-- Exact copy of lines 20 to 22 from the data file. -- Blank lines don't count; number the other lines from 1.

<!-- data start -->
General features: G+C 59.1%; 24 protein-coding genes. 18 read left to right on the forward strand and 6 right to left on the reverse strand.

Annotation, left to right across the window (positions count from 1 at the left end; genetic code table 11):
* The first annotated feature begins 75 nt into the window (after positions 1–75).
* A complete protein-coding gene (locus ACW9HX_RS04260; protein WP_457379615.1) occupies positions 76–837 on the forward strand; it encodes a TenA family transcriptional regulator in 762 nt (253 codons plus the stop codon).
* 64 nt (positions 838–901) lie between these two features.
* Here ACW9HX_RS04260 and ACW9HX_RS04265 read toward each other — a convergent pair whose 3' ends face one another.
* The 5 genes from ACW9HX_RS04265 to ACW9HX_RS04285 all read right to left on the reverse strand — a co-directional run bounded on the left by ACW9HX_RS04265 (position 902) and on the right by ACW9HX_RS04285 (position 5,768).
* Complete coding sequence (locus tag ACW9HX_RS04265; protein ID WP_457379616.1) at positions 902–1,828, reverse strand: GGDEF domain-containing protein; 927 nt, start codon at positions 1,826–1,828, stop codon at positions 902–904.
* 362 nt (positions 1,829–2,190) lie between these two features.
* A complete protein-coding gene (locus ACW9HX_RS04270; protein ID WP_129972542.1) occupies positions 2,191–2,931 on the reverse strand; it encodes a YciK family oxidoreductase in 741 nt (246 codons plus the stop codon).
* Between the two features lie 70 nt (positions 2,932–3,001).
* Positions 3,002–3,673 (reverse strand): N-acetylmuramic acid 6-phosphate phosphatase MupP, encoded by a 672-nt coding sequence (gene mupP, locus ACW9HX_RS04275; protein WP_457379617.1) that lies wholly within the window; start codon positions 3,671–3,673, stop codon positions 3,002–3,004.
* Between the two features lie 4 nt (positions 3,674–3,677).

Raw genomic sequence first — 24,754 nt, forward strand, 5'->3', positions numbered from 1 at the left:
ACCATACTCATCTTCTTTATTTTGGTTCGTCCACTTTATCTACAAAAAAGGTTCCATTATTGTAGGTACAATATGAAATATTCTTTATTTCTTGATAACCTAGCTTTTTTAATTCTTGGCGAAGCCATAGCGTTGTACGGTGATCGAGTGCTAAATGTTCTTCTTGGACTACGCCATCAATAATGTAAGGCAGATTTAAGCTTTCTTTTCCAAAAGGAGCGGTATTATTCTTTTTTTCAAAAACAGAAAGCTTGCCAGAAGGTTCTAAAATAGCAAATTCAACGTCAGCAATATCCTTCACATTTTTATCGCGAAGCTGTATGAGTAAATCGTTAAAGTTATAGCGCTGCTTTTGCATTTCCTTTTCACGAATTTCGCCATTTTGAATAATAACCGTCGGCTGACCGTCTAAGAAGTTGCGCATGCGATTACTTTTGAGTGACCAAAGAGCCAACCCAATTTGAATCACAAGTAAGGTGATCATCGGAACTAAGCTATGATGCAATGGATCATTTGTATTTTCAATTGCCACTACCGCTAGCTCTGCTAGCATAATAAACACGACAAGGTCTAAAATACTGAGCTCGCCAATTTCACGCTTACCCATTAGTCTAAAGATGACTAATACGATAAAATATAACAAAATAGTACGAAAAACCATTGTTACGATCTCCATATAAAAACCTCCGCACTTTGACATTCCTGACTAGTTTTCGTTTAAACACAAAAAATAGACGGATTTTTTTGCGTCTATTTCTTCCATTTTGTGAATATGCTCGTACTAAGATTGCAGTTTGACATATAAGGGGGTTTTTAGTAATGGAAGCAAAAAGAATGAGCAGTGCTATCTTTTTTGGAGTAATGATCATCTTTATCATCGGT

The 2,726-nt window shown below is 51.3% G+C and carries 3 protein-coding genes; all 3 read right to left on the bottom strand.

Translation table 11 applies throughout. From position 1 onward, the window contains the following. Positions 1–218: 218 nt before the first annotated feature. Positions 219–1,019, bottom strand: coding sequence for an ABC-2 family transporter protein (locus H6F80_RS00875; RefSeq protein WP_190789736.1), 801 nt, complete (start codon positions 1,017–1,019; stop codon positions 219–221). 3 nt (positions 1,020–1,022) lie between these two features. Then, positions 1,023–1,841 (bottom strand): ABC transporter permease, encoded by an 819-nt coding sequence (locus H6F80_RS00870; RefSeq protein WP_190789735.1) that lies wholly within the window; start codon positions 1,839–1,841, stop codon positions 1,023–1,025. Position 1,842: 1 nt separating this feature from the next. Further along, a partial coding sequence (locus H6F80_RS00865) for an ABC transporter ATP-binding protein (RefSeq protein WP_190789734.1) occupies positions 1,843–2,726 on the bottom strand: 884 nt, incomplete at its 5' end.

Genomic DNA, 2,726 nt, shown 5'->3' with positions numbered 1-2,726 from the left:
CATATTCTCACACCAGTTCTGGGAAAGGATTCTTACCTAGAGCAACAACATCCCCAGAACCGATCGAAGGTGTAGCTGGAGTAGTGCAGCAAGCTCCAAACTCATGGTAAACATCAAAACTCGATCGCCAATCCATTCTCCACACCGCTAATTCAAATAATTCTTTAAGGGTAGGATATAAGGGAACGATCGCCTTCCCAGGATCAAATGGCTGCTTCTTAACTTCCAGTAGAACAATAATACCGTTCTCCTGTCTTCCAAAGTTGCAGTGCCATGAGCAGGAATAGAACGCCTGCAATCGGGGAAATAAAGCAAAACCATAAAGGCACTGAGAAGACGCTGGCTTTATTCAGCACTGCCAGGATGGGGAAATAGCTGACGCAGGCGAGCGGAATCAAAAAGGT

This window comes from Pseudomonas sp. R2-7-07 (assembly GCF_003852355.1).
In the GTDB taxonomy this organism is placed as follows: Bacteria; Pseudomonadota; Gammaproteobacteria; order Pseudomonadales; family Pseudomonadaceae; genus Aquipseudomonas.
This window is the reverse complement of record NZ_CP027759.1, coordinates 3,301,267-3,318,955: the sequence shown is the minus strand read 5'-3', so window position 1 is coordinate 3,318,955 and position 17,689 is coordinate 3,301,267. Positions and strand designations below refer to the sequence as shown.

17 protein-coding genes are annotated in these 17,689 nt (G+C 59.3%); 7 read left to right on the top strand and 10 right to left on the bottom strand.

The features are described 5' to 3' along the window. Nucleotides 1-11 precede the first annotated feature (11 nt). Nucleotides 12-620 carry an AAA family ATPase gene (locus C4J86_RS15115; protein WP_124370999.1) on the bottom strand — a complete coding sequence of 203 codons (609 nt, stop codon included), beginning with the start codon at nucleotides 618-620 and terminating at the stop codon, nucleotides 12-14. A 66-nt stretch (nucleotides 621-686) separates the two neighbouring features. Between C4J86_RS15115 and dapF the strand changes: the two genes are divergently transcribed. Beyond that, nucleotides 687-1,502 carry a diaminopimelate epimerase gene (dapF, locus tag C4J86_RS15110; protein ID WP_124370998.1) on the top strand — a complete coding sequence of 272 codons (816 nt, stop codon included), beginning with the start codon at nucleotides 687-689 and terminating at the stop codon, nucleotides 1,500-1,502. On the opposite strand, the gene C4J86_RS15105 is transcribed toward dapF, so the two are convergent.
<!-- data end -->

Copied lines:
This window comes from Pseudomonas sp. R2-7-07 (assembly GCF_003852355.1).
In the GTDB taxonomy this organism is placed as follows: Bacteria; Pseudomonadota; Gammaproteobacteria; order Pseudomonadales; family Pseudomonadaceae; genus Aquipseudomonas.
This window is the reverse complement of record NZ_CP027759.1, coordinates 3,301,267-3,318,955: the sequence shown is the minus strand read 5'-3', so window position 1 is coordinate 3,318,955 and position 17,689 is coordinate 3,301,267. Positions and strand designations below refer to the sequence as shown.